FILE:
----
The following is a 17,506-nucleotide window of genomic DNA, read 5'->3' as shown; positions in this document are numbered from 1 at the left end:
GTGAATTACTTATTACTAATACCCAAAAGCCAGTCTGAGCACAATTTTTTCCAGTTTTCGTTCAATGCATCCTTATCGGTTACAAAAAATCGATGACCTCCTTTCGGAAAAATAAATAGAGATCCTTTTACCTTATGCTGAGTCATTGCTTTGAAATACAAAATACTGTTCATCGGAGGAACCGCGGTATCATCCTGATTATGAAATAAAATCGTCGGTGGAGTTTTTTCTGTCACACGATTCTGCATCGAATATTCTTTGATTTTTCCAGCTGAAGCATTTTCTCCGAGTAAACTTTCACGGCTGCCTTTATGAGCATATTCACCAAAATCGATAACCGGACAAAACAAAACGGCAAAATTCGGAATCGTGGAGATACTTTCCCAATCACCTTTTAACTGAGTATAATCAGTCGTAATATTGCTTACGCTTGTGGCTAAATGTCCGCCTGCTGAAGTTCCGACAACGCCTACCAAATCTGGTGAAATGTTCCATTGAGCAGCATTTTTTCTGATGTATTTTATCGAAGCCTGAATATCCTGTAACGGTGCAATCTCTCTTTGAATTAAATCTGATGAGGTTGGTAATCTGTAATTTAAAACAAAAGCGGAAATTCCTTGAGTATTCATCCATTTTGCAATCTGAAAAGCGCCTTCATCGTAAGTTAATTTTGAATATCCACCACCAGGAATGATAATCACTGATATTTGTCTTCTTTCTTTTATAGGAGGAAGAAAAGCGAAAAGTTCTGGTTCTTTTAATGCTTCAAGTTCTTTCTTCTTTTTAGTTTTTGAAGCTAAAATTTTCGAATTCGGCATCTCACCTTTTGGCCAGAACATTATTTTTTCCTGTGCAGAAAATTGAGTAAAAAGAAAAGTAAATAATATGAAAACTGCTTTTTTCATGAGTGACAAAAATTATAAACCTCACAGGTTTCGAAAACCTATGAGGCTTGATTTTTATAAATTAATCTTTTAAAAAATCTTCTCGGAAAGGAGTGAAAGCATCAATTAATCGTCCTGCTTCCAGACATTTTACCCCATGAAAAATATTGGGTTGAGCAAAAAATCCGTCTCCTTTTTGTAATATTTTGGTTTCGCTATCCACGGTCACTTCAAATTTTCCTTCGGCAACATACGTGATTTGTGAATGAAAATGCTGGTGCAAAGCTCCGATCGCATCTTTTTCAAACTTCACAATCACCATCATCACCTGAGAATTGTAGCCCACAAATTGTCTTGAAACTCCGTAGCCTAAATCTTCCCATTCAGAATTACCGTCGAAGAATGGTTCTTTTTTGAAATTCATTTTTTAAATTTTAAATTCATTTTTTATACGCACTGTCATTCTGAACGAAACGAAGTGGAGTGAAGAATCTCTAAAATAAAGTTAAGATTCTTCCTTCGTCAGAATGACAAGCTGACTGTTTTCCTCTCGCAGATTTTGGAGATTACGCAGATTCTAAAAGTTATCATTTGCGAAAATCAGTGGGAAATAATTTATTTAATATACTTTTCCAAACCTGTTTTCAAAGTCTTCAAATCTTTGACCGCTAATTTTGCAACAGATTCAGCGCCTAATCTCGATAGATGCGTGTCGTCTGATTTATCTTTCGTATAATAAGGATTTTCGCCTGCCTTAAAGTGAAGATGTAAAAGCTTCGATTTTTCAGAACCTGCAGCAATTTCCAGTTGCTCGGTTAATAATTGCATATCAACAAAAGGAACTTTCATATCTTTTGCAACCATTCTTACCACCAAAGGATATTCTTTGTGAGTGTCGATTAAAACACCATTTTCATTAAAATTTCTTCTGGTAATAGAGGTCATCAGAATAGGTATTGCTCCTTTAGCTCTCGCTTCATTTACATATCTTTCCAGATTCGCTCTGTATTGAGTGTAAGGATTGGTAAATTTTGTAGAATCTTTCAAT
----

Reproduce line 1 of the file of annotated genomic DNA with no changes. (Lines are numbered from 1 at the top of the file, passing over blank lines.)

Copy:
The following is a 17,506-nucleotide window of genomic DNA, read 5'->3' as shown; positions in this document are numbered from 1 at the left end: